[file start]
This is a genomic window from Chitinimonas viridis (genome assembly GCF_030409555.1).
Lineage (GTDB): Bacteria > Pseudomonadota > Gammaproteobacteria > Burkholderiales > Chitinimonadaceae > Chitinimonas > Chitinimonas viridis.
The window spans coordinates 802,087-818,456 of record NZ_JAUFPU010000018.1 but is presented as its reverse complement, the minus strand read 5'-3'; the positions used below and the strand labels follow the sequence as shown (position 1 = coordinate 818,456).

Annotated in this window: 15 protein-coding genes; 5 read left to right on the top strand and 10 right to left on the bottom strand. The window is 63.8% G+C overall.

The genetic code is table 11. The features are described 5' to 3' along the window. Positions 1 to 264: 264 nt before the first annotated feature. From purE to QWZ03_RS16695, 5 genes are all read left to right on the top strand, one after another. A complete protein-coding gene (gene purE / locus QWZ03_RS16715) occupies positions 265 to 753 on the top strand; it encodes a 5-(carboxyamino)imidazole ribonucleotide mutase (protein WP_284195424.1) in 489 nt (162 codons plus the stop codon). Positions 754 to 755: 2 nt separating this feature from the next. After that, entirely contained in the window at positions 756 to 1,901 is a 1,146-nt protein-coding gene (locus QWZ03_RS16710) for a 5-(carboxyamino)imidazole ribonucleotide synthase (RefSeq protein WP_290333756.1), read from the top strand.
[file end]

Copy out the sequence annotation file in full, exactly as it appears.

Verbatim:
This is a genomic window from Chitinimonas viridis (genome assembly GCF_030409555.1).
Lineage (GTDB): Bacteria > Pseudomonadota > Gammaproteobacteria > Burkholderiales > Chitinimonadaceae > Chitinimonas > Chitinimonas viridis.
The window spans coordinates 802,087-818,456 of record NZ_JAUFPU010000018.1 but is presented as its reverse complement, the minus strand read 5'-3'; the positions used below and the strand labels follow the sequence as shown (position 1 = coordinate 818,456).

Annotated in this window: 15 protein-coding genes; 5 read left to right on the top strand and 10 right to left on the bottom strand. The window is 63.8% G+C overall.

The genetic code is table 11. The features are described 5' to 3' along the window. Positions 1 to 264: 264 nt before the first annotated feature. From purE to QWZ03_RS16695, 5 genes are all read left to right on the top strand, one after another. A complete protein-coding gene (gene purE / locus QWZ03_RS16715) occupies positions 265 to 753 on the top strand; it encodes a 5-(carboxyamino)imidazole ribonucleotide mutase (protein WP_284195424.1) in 489 nt (162 codons plus the stop codon). Positions 754 to 755: 2 nt separating this feature from the next. After that, entirely contained in the window at positions 756 to 1,901 is a 1,146-nt protein-coding gene (locus QWZ03_RS16710) for a 5-(carboxyamino)imidazole ribonucleotide synthase (RefSeq protein WP_290333756.1), read from the top strand.